What are surfactants, and how do they work? When you start out making your own homemade things, you’ll find that a lot of the different ingredients you use can be totally unknown to you. While you know what adding them is important, sometimes it’s difficult to quite understand why.
When I started out, surfactants were firmly in this category. I was adding them to different homemade skincare products, seeing great results, but never really understanding what was actually going on. All I knew is that they would help a product foam, maybe solubilize a bit of oil in water or perhaps add some conditioning power to say a conditioner.
After years of on and off research, I began to understand what these mysterious ingredients actually are. So I thought that maybe it would be helpful if I aided others in their journey to becoming more informed skincare formulators. Today, I’m pulling back the curtain on surfactants, in a way that I hope is easy to understand.
What Is A Surfactant?
So, what is a surfactant? A surfactant is a compound that decreases the surface tension of water molecules. If you allow few drops of water to land upon a flat surface, you’ll notice that these water droplets tend to form little domes, instead of spreading out.
This is because water molecules are hydrophilic, which means they love over water molecules and will stick to them when possible. So instead of the droplet of water spreading out so all the molecules lay flat, they stick together.
When you are attempting to clean something, water clumping together like it normally does can be problematic. By adding a surfactant, it is possible to get a surface wetter, and in turn, you are able to clean it more easily. But how is this relevant to skincare? Let’s take a look.
Why Are Surfactants Important In Skincare?
Surfactants have many uses in skincare, but the most important is this amazing ability to clean. If we take a look at a surfactant under a microscope, you will notice it is comprised of molecules that are known as ‘micelles’. These micelles are the little structures that are responsible for the cleaning power of various soaps.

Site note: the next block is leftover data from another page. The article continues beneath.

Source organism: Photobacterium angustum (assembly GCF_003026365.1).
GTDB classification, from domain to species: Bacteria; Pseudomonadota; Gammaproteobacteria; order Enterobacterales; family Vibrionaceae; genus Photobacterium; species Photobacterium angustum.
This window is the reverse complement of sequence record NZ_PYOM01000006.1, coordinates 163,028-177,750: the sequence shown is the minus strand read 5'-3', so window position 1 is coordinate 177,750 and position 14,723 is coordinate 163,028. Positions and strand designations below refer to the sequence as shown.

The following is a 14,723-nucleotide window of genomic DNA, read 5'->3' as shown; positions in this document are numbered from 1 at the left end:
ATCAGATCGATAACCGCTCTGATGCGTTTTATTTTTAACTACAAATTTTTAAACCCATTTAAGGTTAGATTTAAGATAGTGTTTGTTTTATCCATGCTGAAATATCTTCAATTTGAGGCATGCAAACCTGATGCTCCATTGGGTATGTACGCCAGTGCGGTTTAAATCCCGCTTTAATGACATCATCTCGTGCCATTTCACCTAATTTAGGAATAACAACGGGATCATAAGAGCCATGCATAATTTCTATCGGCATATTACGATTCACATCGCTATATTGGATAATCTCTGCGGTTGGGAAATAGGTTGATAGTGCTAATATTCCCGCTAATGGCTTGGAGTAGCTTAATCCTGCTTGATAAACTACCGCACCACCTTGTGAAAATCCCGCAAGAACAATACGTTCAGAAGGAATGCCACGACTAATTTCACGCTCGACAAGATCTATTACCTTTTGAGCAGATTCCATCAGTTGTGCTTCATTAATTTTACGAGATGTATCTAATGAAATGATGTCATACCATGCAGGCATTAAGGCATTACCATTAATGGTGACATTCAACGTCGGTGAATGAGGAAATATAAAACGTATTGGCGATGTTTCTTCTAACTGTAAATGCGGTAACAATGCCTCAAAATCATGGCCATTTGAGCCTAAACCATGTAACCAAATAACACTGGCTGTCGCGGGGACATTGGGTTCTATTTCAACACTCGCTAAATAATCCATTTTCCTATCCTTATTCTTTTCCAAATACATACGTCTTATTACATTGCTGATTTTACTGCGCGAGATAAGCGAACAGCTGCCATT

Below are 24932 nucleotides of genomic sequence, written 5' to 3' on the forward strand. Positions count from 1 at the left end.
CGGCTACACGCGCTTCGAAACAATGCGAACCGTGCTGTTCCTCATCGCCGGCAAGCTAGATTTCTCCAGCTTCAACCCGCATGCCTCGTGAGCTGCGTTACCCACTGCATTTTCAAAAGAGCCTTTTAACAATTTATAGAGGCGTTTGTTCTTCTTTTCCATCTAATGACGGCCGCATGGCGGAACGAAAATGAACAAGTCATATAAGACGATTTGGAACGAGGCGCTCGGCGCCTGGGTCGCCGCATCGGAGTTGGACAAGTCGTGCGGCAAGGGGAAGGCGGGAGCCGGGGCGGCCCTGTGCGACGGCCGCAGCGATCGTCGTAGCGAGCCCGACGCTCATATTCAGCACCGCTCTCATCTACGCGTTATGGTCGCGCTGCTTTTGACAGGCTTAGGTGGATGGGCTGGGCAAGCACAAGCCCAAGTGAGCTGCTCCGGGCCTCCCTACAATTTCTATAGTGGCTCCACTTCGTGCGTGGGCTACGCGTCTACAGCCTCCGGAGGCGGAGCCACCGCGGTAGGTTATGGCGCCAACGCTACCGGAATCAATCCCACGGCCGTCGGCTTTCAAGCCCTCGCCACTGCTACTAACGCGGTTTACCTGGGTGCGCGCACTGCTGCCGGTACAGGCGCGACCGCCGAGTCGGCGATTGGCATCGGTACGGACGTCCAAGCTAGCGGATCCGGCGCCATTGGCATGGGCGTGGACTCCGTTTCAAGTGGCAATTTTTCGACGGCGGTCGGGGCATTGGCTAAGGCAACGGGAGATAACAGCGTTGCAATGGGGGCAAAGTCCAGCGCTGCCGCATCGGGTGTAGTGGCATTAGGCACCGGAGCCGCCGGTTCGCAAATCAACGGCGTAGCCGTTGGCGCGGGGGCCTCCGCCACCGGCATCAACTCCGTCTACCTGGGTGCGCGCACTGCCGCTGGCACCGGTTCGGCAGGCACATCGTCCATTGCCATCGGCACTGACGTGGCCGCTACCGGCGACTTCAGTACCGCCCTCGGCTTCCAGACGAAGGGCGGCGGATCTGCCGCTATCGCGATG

When you wash your hands with a liquid soap that contains a natural surfactant, these micelles help to break down and remove the dirt and grease that can get onto our skin. I have explained how this process works in my saponification post and my all about lye post, but I will explain again here.
These micelles have a water-loving end and an oil-loving end. When they come into contact with dirt or grease, the oil-loving end of these micelles attaches to the oily molecules within the dirt or grease. As you follow the motions of handwashing, these micelles will pull the oil molecules away from their friends, and eventually encapsulated them in micelles so they cannot stick back together.
This is why soap is so good at cutting through grease. It essentially tears the molecular structure of the grease apart, isolates each of its molecules so this structure cannot reform and then allow them to slip from your skin and down the plughole.
What Are The Different Types Of Surfactants?
There are many, many different surfactants on the market, but usually, they fall into 4 different categories. While all of them will reduce the surface tension of water, some will add other qualities to a product that may be beneficial.
Some add foaming capabilities, others don’t. Some will help solubilize small amounts of oil into water, so your products do not separate as easily. Others are super compatible with other surfactants, while others you may have to use them on their own.
Ultimately, these categories are defined by the charge that is associated with surfactant molecules. Some surfactants have a positive charge, others have a negative charge. Some even have both, and others have no charge at all. So let’s break down these categories in a little more depth.
Anionic surfactants have a negative charge and are favored for this powerful cleaning and foaming properties. SLSA is a good example of an anionic surfactant. Another anionic surfactant you are probably familiar with is regular soap. Yup, good old bars of soap! Anionic surfactants are often combined with others to produce a product that is both powerful and gentle on the skin.
Nonionic surfactants have no charge at all. It is perhaps the second most common surfactant found in skincare products, after anionic. They provide good cleansing, however, tend to be much more gentle on this skin than anionic. Anionic and nonionic surfactants are often combined together to produce a good quality product that is also suitable for those with sensitive skin.
Cationic surfactants carry a positive charge. They provide almost zero foaming ability to any product, and so for that reason are favored in recipes that do not call for foam. The most common of these are conditioners.